Wednesday, September 9, 2015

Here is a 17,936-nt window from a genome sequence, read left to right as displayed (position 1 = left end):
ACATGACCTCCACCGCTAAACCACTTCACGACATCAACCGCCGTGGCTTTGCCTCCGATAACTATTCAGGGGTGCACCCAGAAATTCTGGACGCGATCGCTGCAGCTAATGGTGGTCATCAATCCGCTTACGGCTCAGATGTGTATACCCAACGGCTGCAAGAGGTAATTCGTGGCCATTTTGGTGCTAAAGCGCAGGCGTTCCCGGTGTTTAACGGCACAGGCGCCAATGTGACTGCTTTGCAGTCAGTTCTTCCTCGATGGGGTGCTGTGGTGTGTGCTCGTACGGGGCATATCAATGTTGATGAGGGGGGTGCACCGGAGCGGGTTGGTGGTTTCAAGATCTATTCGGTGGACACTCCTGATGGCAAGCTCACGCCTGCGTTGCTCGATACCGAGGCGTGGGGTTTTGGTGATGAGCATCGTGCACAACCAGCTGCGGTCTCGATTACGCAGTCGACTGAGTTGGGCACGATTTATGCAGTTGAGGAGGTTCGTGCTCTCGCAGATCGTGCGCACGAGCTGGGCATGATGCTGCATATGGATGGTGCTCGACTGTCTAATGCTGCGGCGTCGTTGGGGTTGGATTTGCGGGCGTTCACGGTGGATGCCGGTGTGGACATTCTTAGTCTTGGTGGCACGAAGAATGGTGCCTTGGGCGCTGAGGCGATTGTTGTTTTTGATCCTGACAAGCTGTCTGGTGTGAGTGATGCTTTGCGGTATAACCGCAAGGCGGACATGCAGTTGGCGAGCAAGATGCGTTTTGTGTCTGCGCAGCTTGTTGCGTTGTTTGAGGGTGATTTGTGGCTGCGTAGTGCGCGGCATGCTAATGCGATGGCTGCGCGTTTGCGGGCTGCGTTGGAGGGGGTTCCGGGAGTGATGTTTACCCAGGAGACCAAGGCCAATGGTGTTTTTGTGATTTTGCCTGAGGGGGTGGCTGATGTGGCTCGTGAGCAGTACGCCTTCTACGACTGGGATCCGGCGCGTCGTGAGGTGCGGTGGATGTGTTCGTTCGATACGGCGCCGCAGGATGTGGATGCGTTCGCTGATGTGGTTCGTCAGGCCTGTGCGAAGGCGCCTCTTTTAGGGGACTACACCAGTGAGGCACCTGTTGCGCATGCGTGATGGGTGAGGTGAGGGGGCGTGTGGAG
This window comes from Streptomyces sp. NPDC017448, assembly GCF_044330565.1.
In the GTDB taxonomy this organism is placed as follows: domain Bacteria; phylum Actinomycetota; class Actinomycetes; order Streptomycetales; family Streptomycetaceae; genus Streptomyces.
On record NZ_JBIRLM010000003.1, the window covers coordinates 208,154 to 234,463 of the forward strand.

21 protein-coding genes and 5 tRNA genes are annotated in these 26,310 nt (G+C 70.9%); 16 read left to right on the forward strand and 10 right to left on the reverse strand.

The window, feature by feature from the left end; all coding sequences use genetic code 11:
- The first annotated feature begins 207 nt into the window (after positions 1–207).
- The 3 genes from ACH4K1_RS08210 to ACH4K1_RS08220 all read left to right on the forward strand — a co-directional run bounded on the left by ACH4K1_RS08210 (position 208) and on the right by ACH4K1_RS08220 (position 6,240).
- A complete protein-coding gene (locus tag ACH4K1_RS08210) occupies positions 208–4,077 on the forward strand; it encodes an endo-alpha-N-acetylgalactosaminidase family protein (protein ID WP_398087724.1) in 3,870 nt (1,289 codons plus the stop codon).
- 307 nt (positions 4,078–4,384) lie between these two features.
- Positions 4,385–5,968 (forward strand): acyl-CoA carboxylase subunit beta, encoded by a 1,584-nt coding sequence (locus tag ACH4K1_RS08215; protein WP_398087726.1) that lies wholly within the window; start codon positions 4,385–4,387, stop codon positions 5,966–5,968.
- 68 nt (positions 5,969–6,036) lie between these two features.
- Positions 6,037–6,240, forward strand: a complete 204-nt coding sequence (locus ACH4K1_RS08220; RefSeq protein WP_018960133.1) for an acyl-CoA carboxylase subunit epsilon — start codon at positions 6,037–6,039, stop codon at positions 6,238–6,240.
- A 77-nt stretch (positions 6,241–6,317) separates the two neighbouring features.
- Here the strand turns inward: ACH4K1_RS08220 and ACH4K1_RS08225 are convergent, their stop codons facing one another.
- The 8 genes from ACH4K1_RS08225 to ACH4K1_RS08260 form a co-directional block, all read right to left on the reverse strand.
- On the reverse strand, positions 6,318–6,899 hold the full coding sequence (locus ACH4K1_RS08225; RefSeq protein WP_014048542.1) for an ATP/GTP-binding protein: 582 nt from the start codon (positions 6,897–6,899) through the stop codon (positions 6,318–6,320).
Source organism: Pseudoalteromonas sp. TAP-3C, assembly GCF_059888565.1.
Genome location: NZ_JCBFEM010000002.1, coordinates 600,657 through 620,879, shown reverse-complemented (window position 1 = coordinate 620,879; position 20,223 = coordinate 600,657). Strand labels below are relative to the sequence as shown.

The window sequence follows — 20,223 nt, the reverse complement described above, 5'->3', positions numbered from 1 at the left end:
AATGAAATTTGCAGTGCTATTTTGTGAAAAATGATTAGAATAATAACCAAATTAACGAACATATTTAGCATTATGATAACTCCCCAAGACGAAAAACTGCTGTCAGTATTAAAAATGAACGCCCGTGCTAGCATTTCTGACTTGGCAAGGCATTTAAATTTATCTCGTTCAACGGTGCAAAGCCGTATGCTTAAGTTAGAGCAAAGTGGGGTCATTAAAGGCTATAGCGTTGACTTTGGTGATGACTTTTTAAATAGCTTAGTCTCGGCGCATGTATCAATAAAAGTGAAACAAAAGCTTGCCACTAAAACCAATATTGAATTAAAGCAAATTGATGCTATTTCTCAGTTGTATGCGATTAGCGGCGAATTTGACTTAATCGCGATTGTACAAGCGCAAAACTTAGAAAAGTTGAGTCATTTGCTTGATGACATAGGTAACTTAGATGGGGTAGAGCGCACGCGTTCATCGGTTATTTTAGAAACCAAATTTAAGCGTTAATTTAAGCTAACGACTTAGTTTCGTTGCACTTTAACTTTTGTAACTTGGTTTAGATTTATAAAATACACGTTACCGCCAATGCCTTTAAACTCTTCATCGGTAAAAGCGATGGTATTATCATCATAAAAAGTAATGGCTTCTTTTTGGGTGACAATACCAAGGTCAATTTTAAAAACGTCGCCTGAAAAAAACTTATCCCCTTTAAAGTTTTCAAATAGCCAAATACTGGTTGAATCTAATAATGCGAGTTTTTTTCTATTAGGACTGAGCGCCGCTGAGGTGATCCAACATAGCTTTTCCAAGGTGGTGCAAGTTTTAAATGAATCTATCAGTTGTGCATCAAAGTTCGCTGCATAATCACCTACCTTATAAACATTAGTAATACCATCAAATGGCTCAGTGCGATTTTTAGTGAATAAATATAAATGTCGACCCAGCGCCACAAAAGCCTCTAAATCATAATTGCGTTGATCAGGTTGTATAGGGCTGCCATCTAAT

13 Today the Supreme Court ruled that gay marriage was legal across the nation. A landmark day for freedom right? Seemingly, yes. Undoubtedly a reason for rejoice for gays and lesbians across the nation that have been barred from expressing their love through the official structure of marriage. As Ellen Degeneres tweeted, “Love won”. Unfortunately there already seems to be a discontinuity between the ruling, between its accompanying surfeit of unimpeded optimism, and the reality of the LGBTQ community at large. Although the passing of full gay marriage legalization in America might constitute a seminal point in gay history, it still represents the predominance of a structural divide that has plagued the LGBTQ world since its rise to national attention in the 1960s. What I mean to elucidate is the glaring exclusion of transgender people from this critical moment in the community’s history. I haven’t done any further research, but it seems that already, members of the LGBTQ community have voiced complaints about this crucial oversight. Trans artists duo represents just one of the many variously pessimistic takes on the otherwise well-received news, explaining on their Facebook that, “While cis/white people are getting married, Black and Latina trans women are getting murdered.” Cis-gender being the majority of humans who identify with the gender assigned to them at birth, transpeople have been forced to take an out-group, in-group view on society where they are the ones dangerously vulnerable to majority rule responsible for so much uninhibited persecution. Despite popular belief to the contrary, transgender violence continues to embroil America in the hatred of its past transgressions. At least 9 transgender women have been murdered so far in 2015, and in 2014, all but one of the 13 transgender women killed were women of color. In this undoubtedly hostile environment, transgender women, especially women of color, often have to adopt a callousness as to help withstand the brunt impact of the world’s weight. To help ease the burden from the trans community, official legislation directly focused on the liberation of trans people needs to be enacted rapidly, especially in the wake of such momentous events as Supreme Court’s ruling today. Let’s keep the ball rolling people!!